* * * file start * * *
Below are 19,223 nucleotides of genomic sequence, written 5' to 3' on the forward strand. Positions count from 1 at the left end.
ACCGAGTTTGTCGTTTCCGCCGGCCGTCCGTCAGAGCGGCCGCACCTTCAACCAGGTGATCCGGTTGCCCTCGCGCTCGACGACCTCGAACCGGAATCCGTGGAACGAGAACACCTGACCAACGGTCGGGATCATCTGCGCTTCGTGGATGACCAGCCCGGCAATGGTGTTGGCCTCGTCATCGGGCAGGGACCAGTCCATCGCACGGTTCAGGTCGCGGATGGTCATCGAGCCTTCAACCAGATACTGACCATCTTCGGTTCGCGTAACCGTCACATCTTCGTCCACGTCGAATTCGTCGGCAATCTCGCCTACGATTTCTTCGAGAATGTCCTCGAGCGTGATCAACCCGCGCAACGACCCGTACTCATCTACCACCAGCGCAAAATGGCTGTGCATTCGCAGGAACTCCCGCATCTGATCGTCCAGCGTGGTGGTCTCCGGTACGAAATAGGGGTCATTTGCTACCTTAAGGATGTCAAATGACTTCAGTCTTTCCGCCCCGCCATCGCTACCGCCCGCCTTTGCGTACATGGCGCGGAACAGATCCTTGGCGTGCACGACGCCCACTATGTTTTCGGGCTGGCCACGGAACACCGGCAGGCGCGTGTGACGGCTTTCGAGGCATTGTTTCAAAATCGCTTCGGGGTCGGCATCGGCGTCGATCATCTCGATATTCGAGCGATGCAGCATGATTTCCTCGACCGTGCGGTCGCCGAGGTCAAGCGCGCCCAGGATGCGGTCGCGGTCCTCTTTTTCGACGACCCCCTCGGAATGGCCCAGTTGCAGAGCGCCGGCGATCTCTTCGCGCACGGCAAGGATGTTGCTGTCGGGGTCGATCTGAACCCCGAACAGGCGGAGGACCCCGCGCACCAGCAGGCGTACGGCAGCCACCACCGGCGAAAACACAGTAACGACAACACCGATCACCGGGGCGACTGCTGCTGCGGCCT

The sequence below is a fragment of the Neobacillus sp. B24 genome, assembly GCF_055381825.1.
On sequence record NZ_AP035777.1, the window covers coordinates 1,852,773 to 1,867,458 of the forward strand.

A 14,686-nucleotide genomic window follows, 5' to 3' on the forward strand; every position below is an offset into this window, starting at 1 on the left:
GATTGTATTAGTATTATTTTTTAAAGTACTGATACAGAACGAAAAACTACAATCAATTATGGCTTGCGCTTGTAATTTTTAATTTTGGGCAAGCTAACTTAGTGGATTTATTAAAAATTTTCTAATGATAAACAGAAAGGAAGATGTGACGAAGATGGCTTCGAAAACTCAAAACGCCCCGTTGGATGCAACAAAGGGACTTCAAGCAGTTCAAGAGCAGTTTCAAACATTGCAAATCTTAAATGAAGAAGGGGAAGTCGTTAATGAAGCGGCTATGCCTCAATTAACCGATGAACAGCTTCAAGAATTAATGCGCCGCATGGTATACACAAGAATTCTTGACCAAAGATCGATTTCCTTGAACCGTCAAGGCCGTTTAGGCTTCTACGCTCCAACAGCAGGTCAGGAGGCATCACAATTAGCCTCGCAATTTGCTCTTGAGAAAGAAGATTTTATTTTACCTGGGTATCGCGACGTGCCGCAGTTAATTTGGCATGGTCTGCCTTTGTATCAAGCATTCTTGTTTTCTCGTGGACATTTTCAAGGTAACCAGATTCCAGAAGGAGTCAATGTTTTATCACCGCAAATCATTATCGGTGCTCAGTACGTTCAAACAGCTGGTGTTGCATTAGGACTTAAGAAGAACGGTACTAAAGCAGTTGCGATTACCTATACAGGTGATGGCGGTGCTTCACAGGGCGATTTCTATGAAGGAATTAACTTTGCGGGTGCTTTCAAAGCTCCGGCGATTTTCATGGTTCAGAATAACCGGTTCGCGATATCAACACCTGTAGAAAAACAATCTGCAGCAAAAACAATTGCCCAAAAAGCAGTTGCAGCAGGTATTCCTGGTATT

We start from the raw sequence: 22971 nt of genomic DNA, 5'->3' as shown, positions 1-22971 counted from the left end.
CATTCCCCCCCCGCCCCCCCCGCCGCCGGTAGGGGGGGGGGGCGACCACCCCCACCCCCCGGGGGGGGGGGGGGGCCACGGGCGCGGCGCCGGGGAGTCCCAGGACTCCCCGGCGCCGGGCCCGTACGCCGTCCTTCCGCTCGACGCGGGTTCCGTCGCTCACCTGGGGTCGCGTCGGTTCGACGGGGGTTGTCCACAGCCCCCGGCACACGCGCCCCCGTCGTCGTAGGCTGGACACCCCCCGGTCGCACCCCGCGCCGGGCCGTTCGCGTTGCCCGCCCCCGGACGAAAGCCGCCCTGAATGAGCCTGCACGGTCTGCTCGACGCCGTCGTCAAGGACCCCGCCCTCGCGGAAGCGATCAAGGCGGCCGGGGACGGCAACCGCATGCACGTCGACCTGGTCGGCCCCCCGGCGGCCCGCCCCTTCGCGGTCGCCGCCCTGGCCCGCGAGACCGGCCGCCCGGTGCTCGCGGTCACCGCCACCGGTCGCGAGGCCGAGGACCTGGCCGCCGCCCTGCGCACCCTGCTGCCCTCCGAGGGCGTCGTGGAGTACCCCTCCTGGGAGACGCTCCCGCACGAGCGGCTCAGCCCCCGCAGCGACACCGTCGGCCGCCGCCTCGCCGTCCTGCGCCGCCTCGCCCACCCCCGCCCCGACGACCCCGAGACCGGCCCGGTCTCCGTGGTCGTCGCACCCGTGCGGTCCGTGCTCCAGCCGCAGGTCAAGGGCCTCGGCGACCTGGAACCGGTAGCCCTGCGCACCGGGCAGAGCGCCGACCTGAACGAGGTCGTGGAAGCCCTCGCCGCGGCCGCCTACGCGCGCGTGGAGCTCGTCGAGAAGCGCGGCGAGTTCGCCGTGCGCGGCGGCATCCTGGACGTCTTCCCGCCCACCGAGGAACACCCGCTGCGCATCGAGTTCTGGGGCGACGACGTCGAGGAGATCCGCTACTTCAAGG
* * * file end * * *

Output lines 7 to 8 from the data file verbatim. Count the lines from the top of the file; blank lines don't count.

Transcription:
We start from the raw sequence: 22971 nt of genomic DNA, 5'->3' as shown, positions 1-22971 counted from the left end.
CATTCCCCCCCCGCCCCCCCCGCCGCCGGTAGGGGGGGGGGGCGACCACCCCCACCCCCCGGGGGGGGGGGGGGGCCACGGGCGCGGCGCCGGGGAGTCCCAGGACTCCCCGGCGCCGGGCCCGTACGCCGTCCTTCCGCTCGACGCGGGTTCCGTCGCTCACCTGGGGTCGCGTCGGTTCGACGGGGGTTGTCCACAGCCCCCGGCACACGCGCCCCCGTCGTCGTAGGCTGGACACCCCCCGGTCGCACCCCGCGCCGGGCCGTTCGCGTTGCCCGCCCCCGGACGAAAGCCGCCCTGAATGAGCCTGCACGGTCTGCTCGACGCCGTCGTCAAGGACCCCGCCCTCGCGGAAGCGATCAAGGCGGCCGGGGACGGCAACCGCATGCACGTCGACCTGGTCGGCCCCCCGGCGGCCCGCCCCTTCGCGGTCGCCGCCCTGGCCCGCGAGACCGGCCGCCCGGTGCTCGCGGTCACCGCCACCGGTCGCGAGGCCGAGGACCTGGCCGCCGCCCTGCGCACCCTGCTGCCCTCCGAGGGCGTCGTGGAGTACCCCTCCTGGGAGACGCTCCCGCACGAGCGGCTCAGCCCCCGCAGCGACACCGTCGGCCGCCGCCTCGCCGTCCTGCGCCGCCTCGCCCACCCCCGCCCCGACGACCCCGAGACCGGCCCGGTCTCCGTGGTCGTCGCACCCGTGCGGTCCGTGCTCCAGCCGCAGGTCAAGGGCCTCGGCGACCTGGAACCGGTAGCCCTGCGCACCGGGCAGAGCGCCGACCTGAACGAGGTCGTGGAAGCCCTCGCCGCGGCCGCCTACGCGCGCGTGGAGCTCGTCGAGAAGCGCGGCGAGTTCGCCGTGCGCGGCGGCATCCTGGACGTCTTCCCGCCCACCGAGGAACACCCGCTGCGCATCGAGTTCTGGGGCGACGACGTCGAGGAGATCCGCTACTTCAAGG